Doha, Dubai, Kumasi — places that many students couldn’t locate on a map are fast becoming the hottest attractions for their colleges. In an effort to cater to an increasingly global world, universities big and small are rushing to get a foothold overseas. But there’s a right way and a wrong way to bring American higher education to foreign countries. To its credit, the University has been doing it the right way, by promoting a true cultural and intellectual exchange, not pressing its ideas on others. The Institute for Social Research’s partnership with Qatar University continues that trend, and should serve as a model for other universities to follow.
The latest in a string of new partnerships, the ISR’s program with Qatar University is a five-year effort aimed at helping Qatar University in Doha, Qatar establish a Social and Economic Survey Research Institute. Though the project is funded entirely by Qatar University, both sides stand to gain. Working with the ISR, one of the best social research centers in the United States, Qatar University hopes to build to a world-class center of its own. For the University of Michigan, the effort could open another opportunity for students to study overseas and will allow researchers a chance to study an increasingly important region.
This mutually beneficial partnership is exactly how it should be. This isn’t an effort to plant American ideals in far-away countries. Instead, this is a give and take between two cultures and institutions — exactly makes international programs worth the time and money.
The same can’t be said for many of the international programs sprouting up all over the world. For a bad example of globalized education, look no further than Education City, just outside of Doha. Education City is home to several U.S. satellite campuses, including branches of Cornell University and Michigan State University. Like domestic satellite campuses, many of these universities come complete with their flagship university’s name, faculty and governing philosophy. With name recognition and a lot of money behind them, these colleges have become very successful.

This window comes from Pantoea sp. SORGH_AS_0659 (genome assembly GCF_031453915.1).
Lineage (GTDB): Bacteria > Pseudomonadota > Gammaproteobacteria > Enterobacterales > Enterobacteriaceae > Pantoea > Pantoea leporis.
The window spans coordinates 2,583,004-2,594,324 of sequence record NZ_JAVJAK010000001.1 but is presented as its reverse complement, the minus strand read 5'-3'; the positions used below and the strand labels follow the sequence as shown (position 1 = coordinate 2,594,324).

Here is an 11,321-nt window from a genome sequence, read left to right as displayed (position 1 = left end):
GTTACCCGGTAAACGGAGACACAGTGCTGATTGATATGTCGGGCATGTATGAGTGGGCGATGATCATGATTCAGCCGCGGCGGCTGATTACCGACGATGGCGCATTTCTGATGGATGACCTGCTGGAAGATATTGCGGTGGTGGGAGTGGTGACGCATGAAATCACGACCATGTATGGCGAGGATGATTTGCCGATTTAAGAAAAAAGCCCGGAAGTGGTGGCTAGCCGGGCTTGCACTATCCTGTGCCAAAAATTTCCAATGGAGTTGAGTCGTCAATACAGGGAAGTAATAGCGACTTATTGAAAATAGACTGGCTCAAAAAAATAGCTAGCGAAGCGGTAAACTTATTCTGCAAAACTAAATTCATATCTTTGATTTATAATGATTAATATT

But this model merely exports American culture, crushing local universities. International programs should be about sharing information on both sides, not about globalizing the American experience.
As a note of caution, in the rush to move overseas, the University of Michigan should keep in mind what it already has back home. Flint may not sound as exotic as Doha, but it is important that the University not let its closer campuses and programs get lost in the shuffle. The University’s satellite campuses in Flint and Dearborn, as well as the new Semester in Detroit program, offer opportunities for diverse learning experiences that benefit students. The University can’t let these opportunities slip through the cracks because it is too busy looking across oceans.
Partnership programs should not be about world domination. They should be about increasing understanding and sharing education, information, and technology. They should be about improving ideas and facilities that develop the standard of living around the world — abroad and here at home. The ISR’s partnership is an excellent example of how to balance the University’s interests with those of a foreign campus — an example that other American universities should duplicate.